The Reds were setting the pace domestically but when a 15-game unbeaten run was ended by a 4-0 defeat at Coventry in December, the usually laid back Fagan flew off the handle.
“I’ll never forget that day,” recalled young reserve Jim Beglin. “I ended up sitting there not knowing where to look. There were tea cups flying around all over the place.”
As critics wrote Liverpool off as a fading force, Fagan wrote: “What a pathetic performance. It’s so long since a Liverpool team have needed to be given a blasting I’d forgotten what to say. I’m confused. We haven’t got a prayer.”
The Reds bounced back by hammering Notts County 5-0 and remained top until mid-March when they were beaten 2-0 at Southampton.
“We are not the Liverpool of old, not enough personalities, not enough good players,” he wrote. “I’m not surprised with the result or the prospect of not winning anything.”
Fagan responded to being knocked off the summit by Manchester United by spending £450,000 to sign Ipswich’s John Wark.
It proved inspired as Wark scored on his debut against Watford and the title was wrapped up with a game to spare after a goalless draw at Notts County.
That night he wrote: “Well the lads did it! We are the champions! Well done everybody. A lovely day! A nice feeling having won the league and not having to sweat on the last game.”
Ian Rush led the way with 47 goals but Fagan said: “Souness is my man of the year. We needed Ian Rush’s goals but over the year, for his leadership, performance, attitude and total commitment I pick Graeme.”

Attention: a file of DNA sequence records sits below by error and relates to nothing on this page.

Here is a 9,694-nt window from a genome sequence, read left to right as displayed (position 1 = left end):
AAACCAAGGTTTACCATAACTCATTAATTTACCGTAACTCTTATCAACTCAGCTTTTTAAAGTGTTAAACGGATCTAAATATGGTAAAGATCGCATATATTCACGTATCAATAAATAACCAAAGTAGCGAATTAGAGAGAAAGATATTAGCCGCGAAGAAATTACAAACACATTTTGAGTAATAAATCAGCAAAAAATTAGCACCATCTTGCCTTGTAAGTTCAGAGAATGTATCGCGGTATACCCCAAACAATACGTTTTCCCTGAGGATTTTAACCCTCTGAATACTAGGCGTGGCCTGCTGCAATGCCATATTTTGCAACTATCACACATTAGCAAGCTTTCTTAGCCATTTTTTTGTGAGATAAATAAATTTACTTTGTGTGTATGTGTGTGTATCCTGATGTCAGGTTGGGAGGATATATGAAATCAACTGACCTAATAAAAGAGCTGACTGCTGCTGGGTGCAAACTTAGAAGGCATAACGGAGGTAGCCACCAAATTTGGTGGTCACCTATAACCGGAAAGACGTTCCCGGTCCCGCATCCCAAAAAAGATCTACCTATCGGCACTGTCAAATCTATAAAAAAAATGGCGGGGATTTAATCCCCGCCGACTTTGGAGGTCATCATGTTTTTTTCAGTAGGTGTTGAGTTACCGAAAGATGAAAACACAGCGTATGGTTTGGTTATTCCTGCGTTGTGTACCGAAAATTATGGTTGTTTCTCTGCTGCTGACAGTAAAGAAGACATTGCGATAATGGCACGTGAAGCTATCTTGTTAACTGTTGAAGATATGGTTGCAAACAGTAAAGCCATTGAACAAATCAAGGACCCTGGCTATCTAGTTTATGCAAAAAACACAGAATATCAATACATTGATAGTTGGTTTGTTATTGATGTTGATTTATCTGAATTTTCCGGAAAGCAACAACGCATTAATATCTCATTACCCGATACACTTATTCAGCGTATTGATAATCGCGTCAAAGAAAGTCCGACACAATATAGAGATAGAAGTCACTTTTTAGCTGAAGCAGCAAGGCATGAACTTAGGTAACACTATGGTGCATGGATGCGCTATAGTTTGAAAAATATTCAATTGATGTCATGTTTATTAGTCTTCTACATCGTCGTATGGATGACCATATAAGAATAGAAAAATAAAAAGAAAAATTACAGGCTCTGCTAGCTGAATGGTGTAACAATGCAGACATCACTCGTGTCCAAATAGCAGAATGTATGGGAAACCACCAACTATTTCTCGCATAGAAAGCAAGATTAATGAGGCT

A man always more comfortable dishing out praise than receiving it, Fagan was spotted sweeping the dressing room at Meadow Lane as others celebrated.
The dream finale to an unforgettable season came in Rome on May 30 1984. In the book countless players speak glowingly of Fagan’s man management skills and that sense of togetherness he fostered helped them upset the odds against hosts Roma.
Before the penalty shootout he told his side: “I am proud of every one of you this evening and no matter what happens now that will not change.”
His words to Grobbelaar inspired the famous ‘spaghetti legs’ display which baffled the Italians.
“You’ve done your job, we can’t blame you now,” he said. “But try and put them off!”
Grobbelaar delivered, Alan Kennedy tucked away the winning spot-kick and Fagan had become the first English manager in history to win the treble.
In his final diary entry of the season he wrote: “Well, what can I say? We won the big one as they say and rightly so. In conclusion to the season let me congratulate Ronnie Moran, Roy Evans and the all lads for their magnificent efforts. Well done the lads!”
It was typical of Fagan to pass on the plaudits but this must-read book will help ensure one of football’s all-time greats finally gets the recognition he deserves.
‘Joe Fagan: Reluctant Champion’ is co-written by his grandson Andrew Fagan and LFC TV producer Mark Platt. Priced £20, it’s available from www.merseyshop.com and all good bookshops.